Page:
1. In which area of transport do you work and what are your responsibilities?
I work in automotive, at SEAT S.A. My responsibility is to make sustainable mobility a reality for all our customers. This is a big challenge with a broad spectrum of impact: from short-term solutions -such as for example ensuring a wallbox or a charging-on-the-road service for our customers- to more strategic projects, such as positioning the car as a game changer at the intersection of energy and mobility.
2. What do you think about the project Women in Urban Mobility (project supported by EIT Urban Mobility)?
In other words, do you believe that differences between men and women in the field of mobility/transportation (as user, as worker, etc.) still exist and need to be made more visible?
Automotive has historically been a men-industry, as an employer, but also considering the product we deliver: we all remember plenty of boys playing with cars and not so many girls dreaming of a fancy car for themselves.
But this is no longer so. Already today more than 50% of vehicle purchasing decisions are taken by women. Increasing the rate of women in decision-making processes across the design, development, production and sale of a vehicle is key to ensure their criteria is met.
Many studies point it out: diversity is a driver for innovation. Diverse teams lead to more innovative solutions and more successful results. Ensuring gender diversity in the current mobility transformation is necessary to deliver the best products and services for our future mobility.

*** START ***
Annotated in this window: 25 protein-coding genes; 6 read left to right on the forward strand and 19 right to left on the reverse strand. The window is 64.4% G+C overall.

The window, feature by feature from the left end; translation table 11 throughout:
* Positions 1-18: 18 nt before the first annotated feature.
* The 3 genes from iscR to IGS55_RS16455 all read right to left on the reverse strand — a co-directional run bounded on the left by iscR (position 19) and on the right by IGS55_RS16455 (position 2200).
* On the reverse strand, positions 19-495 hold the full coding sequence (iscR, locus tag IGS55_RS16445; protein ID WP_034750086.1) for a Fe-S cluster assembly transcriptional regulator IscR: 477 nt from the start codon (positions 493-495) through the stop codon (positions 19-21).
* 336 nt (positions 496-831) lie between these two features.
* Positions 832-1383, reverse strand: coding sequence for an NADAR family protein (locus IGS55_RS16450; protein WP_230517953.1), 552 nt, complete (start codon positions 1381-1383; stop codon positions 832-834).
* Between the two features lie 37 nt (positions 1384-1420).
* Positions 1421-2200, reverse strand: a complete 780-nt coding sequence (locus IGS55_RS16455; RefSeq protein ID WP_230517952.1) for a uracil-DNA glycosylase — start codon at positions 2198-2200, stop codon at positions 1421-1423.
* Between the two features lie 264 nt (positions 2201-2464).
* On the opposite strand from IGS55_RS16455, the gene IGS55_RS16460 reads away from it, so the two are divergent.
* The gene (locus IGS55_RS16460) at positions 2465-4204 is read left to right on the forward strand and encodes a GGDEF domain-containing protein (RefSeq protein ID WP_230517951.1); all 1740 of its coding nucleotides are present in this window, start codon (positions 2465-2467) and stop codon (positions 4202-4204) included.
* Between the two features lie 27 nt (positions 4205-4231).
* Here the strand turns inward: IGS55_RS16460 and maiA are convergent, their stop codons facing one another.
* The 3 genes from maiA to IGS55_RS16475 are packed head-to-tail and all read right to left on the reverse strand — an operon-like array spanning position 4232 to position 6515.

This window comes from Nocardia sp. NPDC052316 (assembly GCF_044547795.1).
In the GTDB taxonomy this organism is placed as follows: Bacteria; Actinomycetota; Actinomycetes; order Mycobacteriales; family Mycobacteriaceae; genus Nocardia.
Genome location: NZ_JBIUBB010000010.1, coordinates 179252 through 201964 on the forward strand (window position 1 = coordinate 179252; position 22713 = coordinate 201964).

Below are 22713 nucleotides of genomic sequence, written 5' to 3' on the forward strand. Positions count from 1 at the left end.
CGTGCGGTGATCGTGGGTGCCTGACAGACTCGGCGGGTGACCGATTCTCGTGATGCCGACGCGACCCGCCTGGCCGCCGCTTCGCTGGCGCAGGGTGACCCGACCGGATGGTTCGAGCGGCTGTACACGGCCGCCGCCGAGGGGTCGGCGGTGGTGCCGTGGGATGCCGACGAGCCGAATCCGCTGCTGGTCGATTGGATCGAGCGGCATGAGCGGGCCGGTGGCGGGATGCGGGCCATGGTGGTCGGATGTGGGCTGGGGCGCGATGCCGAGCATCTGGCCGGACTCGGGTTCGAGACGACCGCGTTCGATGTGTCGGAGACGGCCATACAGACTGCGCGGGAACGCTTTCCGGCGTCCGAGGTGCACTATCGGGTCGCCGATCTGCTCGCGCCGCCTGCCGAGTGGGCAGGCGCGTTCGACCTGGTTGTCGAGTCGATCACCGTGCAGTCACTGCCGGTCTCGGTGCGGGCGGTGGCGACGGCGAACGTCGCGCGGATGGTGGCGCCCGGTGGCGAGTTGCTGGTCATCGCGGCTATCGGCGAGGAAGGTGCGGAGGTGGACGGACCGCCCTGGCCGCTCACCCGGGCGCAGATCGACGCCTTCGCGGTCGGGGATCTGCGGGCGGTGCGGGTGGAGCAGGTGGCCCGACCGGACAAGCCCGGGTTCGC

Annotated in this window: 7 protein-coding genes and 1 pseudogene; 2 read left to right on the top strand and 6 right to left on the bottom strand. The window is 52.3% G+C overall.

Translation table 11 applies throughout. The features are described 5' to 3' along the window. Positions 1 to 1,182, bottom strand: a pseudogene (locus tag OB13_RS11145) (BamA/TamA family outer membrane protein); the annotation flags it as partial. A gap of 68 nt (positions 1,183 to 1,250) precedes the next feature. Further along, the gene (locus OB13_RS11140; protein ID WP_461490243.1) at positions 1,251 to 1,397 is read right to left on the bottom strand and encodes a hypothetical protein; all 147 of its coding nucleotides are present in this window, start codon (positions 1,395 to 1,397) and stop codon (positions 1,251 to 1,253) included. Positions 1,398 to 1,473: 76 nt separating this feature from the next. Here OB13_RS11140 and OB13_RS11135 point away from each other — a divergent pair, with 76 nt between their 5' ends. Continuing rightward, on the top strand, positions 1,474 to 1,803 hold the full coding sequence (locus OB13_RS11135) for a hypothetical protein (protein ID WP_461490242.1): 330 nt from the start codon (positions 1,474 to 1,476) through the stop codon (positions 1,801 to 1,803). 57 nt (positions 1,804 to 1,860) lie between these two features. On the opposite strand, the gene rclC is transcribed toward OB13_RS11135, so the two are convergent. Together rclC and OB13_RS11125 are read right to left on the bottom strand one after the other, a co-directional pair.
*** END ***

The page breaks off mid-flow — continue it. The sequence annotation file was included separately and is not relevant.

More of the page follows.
Initiatives like Women in Urban Mobility are of utmost importance to both raise awareness of the challenge and also contribute in closing this gender gap in mobility.
3. Was it difficult for you to get to your position? If yes, do you think it would have been easier if you were a man?
Building a successful career is not easy - for anybody. It requires hard work, resilience, perseverance, results. You need to get the opportunity, yes, but it is on you to demonstrate your unique value.
At SEAT S.A. equal opportunities are offered to both men and women and we put a lot of emphasis in minimizing biases in decision-making processes, also in personal development ones. As an example, Dr. Julia Sperling, neuroscientist and Global Leader at McKinsey’s Organization Practice was recently delivering an exclusive session with our Board members to approach unconscious biases and measures to address them. She was as well performing a masterclass with more than 130 managers with the same aim.
4. Are there many women in your work environment? And when you attend important meetings?
In my department women represent more than half of the total employees and we all work together to shape the future of mobility. In many decision-making meetings women are still underrepresented. At SEAT S.A. 21% of our employees are women, and a higher ratio, 26%, is achieved within management. This ratio is one of the highest in the automotive industry – but it is still far from achieving gender parity.
5. What idea/project do you have in mind/underway right now in your work to improve mobility in your sector?
To make the electric car the game changer at the intersection of mobility and energy sectors.